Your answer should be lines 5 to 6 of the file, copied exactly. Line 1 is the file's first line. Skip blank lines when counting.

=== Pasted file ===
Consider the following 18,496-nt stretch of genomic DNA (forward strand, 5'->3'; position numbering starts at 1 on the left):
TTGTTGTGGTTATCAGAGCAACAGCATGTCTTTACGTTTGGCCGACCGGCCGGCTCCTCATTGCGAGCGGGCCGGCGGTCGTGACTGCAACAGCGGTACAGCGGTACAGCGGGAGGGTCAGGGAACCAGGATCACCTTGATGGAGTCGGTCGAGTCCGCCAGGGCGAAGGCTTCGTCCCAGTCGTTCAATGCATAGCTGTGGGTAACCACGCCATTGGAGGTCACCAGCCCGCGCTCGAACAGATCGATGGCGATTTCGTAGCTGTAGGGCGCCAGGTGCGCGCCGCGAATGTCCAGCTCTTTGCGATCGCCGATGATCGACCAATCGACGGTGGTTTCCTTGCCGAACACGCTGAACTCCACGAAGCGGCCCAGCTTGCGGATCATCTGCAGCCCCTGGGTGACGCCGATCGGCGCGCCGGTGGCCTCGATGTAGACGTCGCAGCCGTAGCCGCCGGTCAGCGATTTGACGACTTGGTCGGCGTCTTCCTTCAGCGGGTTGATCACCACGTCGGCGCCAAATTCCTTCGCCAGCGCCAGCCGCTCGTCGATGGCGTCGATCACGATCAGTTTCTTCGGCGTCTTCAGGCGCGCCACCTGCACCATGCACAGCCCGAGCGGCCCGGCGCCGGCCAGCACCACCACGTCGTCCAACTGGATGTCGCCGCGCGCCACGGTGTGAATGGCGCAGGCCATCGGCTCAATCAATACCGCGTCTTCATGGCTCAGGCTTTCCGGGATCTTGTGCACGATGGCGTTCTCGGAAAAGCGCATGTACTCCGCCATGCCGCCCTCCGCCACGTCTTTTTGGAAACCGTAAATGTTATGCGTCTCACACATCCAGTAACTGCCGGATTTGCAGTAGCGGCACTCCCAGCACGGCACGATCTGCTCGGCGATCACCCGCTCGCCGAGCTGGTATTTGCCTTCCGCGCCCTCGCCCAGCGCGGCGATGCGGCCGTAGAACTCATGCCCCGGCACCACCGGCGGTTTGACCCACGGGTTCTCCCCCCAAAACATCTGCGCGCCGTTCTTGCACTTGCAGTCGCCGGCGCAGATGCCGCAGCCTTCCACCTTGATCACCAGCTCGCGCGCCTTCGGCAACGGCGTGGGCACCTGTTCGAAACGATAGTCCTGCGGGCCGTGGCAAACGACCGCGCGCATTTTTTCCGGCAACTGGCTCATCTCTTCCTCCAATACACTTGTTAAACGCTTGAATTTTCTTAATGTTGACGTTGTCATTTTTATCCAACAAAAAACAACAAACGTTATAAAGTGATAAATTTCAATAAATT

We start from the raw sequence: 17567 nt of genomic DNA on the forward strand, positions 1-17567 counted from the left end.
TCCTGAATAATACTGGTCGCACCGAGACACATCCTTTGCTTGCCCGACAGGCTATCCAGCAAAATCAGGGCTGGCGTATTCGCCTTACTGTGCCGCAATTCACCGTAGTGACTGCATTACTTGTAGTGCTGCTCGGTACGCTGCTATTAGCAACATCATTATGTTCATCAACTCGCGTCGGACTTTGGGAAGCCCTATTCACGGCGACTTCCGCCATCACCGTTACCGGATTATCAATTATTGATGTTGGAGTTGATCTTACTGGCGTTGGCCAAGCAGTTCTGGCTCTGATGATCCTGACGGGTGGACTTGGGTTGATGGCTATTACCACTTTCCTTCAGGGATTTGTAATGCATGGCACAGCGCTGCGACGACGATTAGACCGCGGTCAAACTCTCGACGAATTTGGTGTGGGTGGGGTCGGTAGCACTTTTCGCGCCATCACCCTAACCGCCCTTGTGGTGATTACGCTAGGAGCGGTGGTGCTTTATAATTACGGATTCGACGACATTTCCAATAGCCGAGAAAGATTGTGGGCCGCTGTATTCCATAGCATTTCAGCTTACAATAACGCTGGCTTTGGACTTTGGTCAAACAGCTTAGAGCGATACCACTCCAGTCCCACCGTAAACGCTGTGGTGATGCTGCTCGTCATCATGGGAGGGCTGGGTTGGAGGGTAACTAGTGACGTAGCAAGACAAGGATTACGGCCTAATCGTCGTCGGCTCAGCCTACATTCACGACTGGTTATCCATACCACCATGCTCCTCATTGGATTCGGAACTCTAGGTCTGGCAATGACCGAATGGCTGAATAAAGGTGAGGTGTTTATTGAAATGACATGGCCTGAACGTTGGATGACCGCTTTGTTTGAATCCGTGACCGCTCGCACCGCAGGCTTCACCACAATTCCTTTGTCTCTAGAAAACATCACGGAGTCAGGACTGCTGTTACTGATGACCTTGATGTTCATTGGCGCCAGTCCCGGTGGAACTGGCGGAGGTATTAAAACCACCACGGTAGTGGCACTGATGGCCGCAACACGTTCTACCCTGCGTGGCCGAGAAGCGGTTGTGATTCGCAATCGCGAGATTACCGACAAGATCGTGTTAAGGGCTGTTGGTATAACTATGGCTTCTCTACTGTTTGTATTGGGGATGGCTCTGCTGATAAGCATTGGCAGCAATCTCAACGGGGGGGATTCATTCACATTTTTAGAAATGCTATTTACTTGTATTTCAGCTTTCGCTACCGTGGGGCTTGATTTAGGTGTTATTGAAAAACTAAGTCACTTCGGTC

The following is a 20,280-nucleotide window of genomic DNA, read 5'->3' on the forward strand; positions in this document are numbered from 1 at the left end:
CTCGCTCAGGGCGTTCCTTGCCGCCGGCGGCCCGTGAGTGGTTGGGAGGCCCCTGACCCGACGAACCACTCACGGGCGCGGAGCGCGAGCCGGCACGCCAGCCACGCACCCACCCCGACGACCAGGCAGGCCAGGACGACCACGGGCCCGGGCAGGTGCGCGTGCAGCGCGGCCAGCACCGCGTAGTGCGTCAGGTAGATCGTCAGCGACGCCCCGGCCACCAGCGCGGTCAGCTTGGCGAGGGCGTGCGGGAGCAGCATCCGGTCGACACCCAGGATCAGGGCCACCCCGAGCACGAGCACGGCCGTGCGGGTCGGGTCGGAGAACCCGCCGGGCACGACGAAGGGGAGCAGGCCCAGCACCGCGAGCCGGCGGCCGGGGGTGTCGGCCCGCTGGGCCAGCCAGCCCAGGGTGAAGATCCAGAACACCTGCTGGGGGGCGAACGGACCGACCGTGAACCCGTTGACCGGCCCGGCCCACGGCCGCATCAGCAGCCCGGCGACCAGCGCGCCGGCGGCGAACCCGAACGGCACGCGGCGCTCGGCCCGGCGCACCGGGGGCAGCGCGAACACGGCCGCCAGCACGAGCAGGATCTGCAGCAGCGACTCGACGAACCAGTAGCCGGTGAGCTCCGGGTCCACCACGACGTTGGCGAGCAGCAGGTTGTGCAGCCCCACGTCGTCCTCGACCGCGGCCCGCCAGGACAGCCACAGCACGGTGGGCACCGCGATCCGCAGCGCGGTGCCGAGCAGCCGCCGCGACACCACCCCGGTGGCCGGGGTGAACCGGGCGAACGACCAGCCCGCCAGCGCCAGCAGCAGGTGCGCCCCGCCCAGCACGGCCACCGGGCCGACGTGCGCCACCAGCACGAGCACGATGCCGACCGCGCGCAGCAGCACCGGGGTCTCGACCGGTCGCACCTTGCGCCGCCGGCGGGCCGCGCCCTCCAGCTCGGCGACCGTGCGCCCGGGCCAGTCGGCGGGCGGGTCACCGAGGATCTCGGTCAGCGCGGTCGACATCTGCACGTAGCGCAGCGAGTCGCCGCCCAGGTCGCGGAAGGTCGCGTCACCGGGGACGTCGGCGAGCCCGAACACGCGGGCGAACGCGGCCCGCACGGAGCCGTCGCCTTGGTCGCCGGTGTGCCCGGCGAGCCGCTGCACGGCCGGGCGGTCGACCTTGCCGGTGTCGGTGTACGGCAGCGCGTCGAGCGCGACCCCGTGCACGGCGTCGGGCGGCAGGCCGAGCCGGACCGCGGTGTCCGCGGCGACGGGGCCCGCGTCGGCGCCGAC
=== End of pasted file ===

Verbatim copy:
The following is a 20,280-nucleotide window of genomic DNA, read 5'->3' on the forward strand; positions in this document are numbered from 1 at the left end:
CTCGCTCAGGGCGTTCCTTGCCGCCGGCGGCCCGTGAGTGGTTGGGAGGCCCCTGACCCGACGAACCACTCACGGGCGCGGAGCGCGAGCCGGCACGCCAGCCACGCACCCACCCCGACGACCAGGCAGGCCAGGACGACCACGGGCCCGGGCAGGTGCGCGTGCAGCGCGGCCAGCACCGCGTAGTGCGTCAGGTAGATCGTCAGCGACGCCCCGGCCACCAGCGCGGTCAGCTTGGCGAGGGCGTGCGGGAGCAGCATCCGGTCGACACCCAGGATCAGGGCCACCCCGAGCACGAGCACGGCCGTGCGGGTCGGGTCGGAGAACCCGCCGGGCACGACGAAGGGGAGCAGGCCCAGCACCGCGAGCCGGCGGCCGGGGGTGTCGGCCCGCTGGGCCAGCCAGCCCAGGGTGAAGATCCAGAACACCTGCTGGGGGGCGAACGGACCGACCGTGAACCCGTTGACCGGCCCGGCCCACGGCCGCATCAGCAGCCCGGCGACCAGCGCGCCGGCGGCGAACCCGAACGGCACGCGGCGCTCGGCCCGGCGCACCGGGGGCAGCGCGAACACGGCCGCCAGCACGAGCAGGATCTGCAGCAGCGACTCGACGAACCAGTAGCCGGTGAGCTCCGGGTCCACCACGACGTTGGCGAGCAGCAGGTTGTGCAGCCCCACGTCGTCCTCGACCGCGGCCCGCCAGGACAGCCACAGCACGGTGGGCACCGCGATCCGCAGCGCGGTGCCGAGCAGCCGCCGCGACACCACCCCGGTGGCCGGGGTGAACCGGGCGAACGACCAGCCCGCCAGCGCCAGCAGCAGGTGCGCCCCGCCCAGCACGGCCACCGGGCCGACGTGCGCCACCAGCACGAGCACGATGCCGACCGCGCGCAGCAGCACCGGGGTCTCGACCGGTCGCACCTTGCGCCGCCGGCGGGCCGCGCCCTCCAGCTCGGCGACCGTGCGCCCGGGCCAGTCGGCGGGCGGGTCACCGAGGATCTCGGTCAGCGCGGTCGACATCTGCACGTAGCGCAGCGAGTCGCCGCCCAGGTCGCGGAAGGTCGCGTCACCGGGGACGTCGGCGAGCCCGAACACGCGGGCGAACGCGGCCCGCACGGAGCCGTCGCCTTGGTCGCCGGTGTGCCCGGCGAGCCGCTGCACGGCCGGGCGGTCGACCTTGCCGGTGTCGGTGTACGGCAGCGCGTCGAGCGCGACCCCGTGCACGGCGTCGGGCGGCAGGCCGAGCCGGACCGCGGTGTCCGCGGCGACGGGGCCCGCGTCGGCGCCGAC